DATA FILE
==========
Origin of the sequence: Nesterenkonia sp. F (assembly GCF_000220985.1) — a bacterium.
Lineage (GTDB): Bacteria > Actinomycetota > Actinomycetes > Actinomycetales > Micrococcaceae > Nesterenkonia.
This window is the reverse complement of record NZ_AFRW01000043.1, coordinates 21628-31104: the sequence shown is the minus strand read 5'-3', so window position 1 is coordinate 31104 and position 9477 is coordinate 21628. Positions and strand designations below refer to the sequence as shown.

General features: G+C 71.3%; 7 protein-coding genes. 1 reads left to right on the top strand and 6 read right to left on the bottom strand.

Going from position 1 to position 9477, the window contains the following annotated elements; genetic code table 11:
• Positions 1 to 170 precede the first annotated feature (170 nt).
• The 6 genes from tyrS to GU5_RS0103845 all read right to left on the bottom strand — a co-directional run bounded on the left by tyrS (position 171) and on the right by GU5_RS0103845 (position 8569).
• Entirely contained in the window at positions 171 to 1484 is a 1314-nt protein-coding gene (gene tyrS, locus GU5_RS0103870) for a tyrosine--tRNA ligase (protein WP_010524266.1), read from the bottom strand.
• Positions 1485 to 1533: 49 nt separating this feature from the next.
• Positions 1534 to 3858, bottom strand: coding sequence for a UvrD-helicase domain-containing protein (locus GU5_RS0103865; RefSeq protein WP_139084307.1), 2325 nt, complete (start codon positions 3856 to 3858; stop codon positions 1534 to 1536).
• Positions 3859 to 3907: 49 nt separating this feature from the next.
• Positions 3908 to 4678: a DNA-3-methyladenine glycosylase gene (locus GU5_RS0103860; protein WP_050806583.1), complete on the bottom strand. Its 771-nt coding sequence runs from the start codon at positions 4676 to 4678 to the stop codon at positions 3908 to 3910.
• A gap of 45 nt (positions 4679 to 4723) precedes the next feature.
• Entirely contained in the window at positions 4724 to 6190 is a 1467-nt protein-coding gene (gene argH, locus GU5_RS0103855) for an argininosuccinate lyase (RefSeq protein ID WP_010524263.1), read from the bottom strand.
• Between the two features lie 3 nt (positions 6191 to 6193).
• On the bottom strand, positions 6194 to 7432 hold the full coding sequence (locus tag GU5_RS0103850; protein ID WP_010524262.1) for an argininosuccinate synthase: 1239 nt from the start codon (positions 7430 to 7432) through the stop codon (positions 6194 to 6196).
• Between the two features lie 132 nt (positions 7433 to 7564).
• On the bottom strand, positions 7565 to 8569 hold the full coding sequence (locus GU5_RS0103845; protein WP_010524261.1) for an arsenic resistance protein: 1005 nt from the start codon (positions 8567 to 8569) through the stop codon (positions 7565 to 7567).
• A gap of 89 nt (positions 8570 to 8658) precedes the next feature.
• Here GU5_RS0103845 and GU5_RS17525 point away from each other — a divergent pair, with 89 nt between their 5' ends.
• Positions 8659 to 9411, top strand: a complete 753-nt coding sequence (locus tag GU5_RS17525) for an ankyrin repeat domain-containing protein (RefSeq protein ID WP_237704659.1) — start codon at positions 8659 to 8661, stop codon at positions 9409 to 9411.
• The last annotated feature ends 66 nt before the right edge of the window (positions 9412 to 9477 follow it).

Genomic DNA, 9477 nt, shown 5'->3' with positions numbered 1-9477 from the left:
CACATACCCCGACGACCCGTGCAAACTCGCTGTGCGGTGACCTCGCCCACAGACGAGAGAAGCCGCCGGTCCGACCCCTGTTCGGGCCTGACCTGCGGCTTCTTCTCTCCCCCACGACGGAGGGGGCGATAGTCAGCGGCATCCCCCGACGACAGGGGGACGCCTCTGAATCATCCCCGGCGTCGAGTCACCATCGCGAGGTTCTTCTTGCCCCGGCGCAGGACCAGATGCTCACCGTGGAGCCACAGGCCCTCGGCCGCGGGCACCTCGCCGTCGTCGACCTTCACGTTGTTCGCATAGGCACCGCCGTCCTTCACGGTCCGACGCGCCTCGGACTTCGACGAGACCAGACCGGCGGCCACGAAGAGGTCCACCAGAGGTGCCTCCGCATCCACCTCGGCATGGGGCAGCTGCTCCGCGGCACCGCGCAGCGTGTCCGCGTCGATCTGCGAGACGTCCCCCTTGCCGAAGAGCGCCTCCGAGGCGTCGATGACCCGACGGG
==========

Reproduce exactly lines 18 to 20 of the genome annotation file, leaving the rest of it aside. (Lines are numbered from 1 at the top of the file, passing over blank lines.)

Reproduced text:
• On the bottom strand, positions 7565 to 8569 hold the full coding sequence (locus GU5_RS0103845; protein WP_010524261.1) for an arsenic resistance protein: 1005 nt from the start codon (positions 8567 to 8569) through the stop codon (positions 7565 to 7567).
• A gap of 89 nt (positions 8570 to 8658) precedes the next feature.
• Here GU5_RS0103845 and GU5_RS17525 point away from each other — a divergent pair, with 89 nt between their 5' ends.